Providing chemical compounds is not the only way biodiversity is crucial to our health. A surprising array of species have helped revolutionize medical knowledge. Zebrafish have been central to our knowledge of how organs, especially the heart, form; a microscopic roundworm has led to an understanding of ‘programmed cell death’ (apoptosis) which not only regulates organ growth, but which, when disrupted, can cause cancer. Fruit flies and bacterial species were principal contributors to research that mapped the human genome.
There may be undiscovered species which, like scientific laboratory animals, possess attributes rendering them particularly well suited for studying and treating human disease. Should these species be lost, their secrets will be lost with them.
What’s driving biodiversity loss?
The main factor currently driving biodiversity loss is habitat destruction—on land; in streams, rivers, and lakes; and in the oceans.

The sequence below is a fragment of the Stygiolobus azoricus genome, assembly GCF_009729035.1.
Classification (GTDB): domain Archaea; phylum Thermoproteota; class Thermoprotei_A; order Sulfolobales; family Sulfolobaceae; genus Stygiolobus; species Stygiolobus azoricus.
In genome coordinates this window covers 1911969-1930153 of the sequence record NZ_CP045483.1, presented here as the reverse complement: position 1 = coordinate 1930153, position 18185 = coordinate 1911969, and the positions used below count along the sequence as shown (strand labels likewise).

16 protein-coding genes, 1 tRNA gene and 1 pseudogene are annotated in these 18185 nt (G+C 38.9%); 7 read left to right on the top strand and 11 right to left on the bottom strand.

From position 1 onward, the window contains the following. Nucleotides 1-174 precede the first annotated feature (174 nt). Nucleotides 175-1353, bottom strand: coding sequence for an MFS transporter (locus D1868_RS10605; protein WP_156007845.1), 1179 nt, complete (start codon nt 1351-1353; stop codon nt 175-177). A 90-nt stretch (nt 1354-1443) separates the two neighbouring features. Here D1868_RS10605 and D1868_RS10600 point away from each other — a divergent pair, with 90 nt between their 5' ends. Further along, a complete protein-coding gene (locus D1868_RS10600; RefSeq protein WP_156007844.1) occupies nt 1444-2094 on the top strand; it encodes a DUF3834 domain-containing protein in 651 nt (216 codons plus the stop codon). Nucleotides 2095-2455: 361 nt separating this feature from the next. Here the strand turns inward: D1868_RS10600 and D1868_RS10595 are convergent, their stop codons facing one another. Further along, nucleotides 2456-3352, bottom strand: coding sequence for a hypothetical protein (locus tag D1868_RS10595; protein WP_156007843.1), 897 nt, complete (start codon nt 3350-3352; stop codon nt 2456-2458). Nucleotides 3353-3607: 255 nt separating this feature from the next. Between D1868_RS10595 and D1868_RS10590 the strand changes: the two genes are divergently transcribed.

Unless we significantly reduce our use of fossil fuels, climate change alone is anticipated to threaten with extinction approximately one quarter or more of all species on land by the year 2050, surpassing even habitat loss as the biggest threat to life on land.
Species in the oceans and in fresh water are also at great risk from climate change, especially those like corals that live in ecosystems uniquely sensitive to warming temperatures, but the full extent of that risk has not yet been calculated.
Healthy planet, healthy humans
Losses to biodiversity impinge on human health in numerous ways. Ecosystem disruption and the loss of biodiversity have major impacts on the emergence, transmission, and spread of many human infectious diseases. The pathogens for 60 per cent of human infectious diseases, for example malaria and COVID, are zoonotic, meaning they have entered our bodies after having lived in other animals.